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Am J Obstet Gynecol. 2014 Aug;211(2):118-23. doi: 10.1016/j.ajog.2014.03.055. Epub 2014 Mar 28.

Timing of cord clamping in very preterm infants: more evidence is needed.

Author information

1
WINNER Centre for Newborn Research, NHMRC Clinical Trials Centre, University of Sydney, Sydney, New South Wales, Australia.
2
Nottingham Clinical Trials Unit, Nottingham Health Science Partners, C Floor, South Block, Queen's Medical Centre, Nottingham, UK.
3
Department of Health Sciences, University of Leicester, Leicester, UK.
4
Department of Neonatal Medicine, UCL EGA Institute for Women's Health, London, UK.
5
Perinatal Research, The Kolling Institute of Medical Research, The University of Sydney, Royal North Shore Hospital, Sydney, Australia.
6
School of Women's and Infants' Health, The University of Western Australia, Perth, Australia.
7
Departments of Epidemiology & Biostatistics and Pediatrics & Human Development, College of Human Medicine, Michigan State University, East Lansing, MI.
8
Department of Pediatrics, University of Vermont College of Medicine, Burlington, VT.
9
Royal Maternity Hospital, Grosvenor Road, Belfast, Northern Ireland, UK.

Abstract

In December 2012, the American College of Obstetricians and Gynecologists published a Committee Opinion entitled "Timing of umbilical cord clamping after birth." It stated that "evidence exists to support delayed cord clamping in preterm infants, when feasible. The single most important benefit for preterm infants is the possibility for a nearly 50% reduction in IVH." However, the Committee Opinion added that the ideal timing of umbilical cord clamping has yet to be determined and recommended that large clinical trials be conducted in the most preterm infants. Published randomized controlled trials include <200 infants of <30 weeks' gestation, with assessments of neurodevelopmental outcome in less than one-half of the children. This is a major gap in the evidence. Without reliable data from randomized controlled trials that optimally include childhood follow-up evaluations, we will not know whether delayed cord clamping may do more overall harm than good. Ongoing trials of delayed cord clamping plan to report childhood outcomes in >2000 additional very preterm infants. Current recommendations may need to change when these results become available. Greater international collaboration could accelerate resolution of whether this promising intervention will improve disability-free survival in about 1 million infants who will be born very preterm globally each year.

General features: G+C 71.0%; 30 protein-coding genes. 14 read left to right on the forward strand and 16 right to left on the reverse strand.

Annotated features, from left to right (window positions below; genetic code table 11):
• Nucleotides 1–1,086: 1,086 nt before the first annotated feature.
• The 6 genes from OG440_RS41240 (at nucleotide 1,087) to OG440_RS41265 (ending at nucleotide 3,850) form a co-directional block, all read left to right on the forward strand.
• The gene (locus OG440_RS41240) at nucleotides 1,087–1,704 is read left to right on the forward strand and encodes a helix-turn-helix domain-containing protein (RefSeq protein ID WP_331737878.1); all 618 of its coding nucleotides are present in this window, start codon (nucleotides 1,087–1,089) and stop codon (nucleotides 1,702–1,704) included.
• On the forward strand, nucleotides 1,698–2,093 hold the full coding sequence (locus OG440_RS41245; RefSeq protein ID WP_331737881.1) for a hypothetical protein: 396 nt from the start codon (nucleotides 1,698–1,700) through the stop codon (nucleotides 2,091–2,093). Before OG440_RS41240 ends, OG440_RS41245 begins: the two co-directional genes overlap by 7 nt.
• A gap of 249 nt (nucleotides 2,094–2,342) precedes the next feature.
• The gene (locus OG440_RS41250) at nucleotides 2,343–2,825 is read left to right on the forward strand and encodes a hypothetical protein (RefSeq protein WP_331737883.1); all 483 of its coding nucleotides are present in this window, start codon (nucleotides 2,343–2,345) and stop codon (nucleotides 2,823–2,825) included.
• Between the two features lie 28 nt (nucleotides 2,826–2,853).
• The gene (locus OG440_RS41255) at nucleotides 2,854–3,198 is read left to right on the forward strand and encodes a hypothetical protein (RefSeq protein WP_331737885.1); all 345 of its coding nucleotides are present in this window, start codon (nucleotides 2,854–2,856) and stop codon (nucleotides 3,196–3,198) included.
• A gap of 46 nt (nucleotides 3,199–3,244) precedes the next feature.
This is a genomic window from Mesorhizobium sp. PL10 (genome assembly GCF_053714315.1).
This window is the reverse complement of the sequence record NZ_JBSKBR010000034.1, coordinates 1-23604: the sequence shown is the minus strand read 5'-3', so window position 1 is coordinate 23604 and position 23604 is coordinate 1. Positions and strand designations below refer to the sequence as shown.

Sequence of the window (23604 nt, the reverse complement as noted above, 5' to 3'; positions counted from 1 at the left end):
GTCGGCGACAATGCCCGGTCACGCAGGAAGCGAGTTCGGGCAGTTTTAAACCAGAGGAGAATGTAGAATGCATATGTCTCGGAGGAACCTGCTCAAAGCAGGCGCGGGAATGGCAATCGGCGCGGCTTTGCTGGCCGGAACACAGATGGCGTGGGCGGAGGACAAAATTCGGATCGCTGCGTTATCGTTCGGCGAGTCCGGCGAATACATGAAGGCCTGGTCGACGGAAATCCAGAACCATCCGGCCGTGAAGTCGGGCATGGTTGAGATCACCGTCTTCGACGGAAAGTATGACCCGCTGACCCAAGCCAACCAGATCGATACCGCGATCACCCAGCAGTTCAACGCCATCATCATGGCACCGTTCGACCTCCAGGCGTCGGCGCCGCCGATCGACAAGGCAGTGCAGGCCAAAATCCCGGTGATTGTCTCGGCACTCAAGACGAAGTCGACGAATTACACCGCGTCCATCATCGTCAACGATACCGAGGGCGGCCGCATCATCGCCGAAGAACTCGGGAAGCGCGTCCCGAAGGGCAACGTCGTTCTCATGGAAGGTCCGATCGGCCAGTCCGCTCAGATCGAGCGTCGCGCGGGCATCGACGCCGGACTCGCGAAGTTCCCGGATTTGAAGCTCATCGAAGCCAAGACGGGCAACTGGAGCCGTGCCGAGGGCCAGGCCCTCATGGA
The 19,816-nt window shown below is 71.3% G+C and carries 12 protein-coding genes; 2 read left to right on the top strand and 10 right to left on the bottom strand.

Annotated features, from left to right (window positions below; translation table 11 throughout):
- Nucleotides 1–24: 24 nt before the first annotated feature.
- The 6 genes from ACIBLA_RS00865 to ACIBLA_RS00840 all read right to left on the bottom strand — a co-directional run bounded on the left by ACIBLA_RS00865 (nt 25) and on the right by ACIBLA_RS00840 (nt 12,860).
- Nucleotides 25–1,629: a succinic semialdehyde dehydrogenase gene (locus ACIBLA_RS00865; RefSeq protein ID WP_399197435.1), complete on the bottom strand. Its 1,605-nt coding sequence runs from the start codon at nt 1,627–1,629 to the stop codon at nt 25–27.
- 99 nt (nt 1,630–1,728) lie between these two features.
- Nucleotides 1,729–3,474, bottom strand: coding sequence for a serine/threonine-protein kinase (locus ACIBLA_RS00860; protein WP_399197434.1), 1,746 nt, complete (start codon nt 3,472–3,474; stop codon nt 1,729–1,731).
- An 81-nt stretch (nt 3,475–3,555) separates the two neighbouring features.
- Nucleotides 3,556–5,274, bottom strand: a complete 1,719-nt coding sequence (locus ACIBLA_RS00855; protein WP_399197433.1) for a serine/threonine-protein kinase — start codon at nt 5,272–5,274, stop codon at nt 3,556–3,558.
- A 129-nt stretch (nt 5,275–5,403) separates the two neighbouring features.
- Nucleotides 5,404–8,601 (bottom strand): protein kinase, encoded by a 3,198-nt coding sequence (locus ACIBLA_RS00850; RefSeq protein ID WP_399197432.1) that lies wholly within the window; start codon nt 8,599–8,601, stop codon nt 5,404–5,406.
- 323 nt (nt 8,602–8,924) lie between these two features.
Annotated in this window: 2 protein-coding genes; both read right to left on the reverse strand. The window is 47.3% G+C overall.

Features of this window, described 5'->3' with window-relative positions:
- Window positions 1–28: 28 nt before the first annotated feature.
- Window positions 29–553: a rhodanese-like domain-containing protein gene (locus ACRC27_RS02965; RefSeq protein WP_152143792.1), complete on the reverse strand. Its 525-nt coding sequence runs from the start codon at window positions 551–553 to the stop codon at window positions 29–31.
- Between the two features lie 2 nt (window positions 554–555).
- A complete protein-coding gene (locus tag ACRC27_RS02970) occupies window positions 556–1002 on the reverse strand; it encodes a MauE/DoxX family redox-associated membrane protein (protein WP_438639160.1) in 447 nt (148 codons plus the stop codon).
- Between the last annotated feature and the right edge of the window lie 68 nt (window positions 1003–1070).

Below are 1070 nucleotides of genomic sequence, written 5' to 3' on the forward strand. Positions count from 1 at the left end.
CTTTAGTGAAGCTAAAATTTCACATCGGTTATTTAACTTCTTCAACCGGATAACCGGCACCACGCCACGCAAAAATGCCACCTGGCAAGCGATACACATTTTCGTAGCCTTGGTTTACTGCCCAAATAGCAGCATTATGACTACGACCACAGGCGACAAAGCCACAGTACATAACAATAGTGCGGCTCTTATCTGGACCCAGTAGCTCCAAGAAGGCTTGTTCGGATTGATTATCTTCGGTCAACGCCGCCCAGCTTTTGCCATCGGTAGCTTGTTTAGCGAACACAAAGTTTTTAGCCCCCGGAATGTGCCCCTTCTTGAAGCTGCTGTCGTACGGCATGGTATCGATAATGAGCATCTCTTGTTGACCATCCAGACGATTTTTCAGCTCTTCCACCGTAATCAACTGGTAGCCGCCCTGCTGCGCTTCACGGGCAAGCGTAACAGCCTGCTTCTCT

KEYWORDS:

delayed cord clamping; placental transfusion; umbilical cord; very preterm infant

Comment in

PMID:
24686151
DOI:
10.1016/j.ajog.2014.03.055
[Indexed for MEDLINE]
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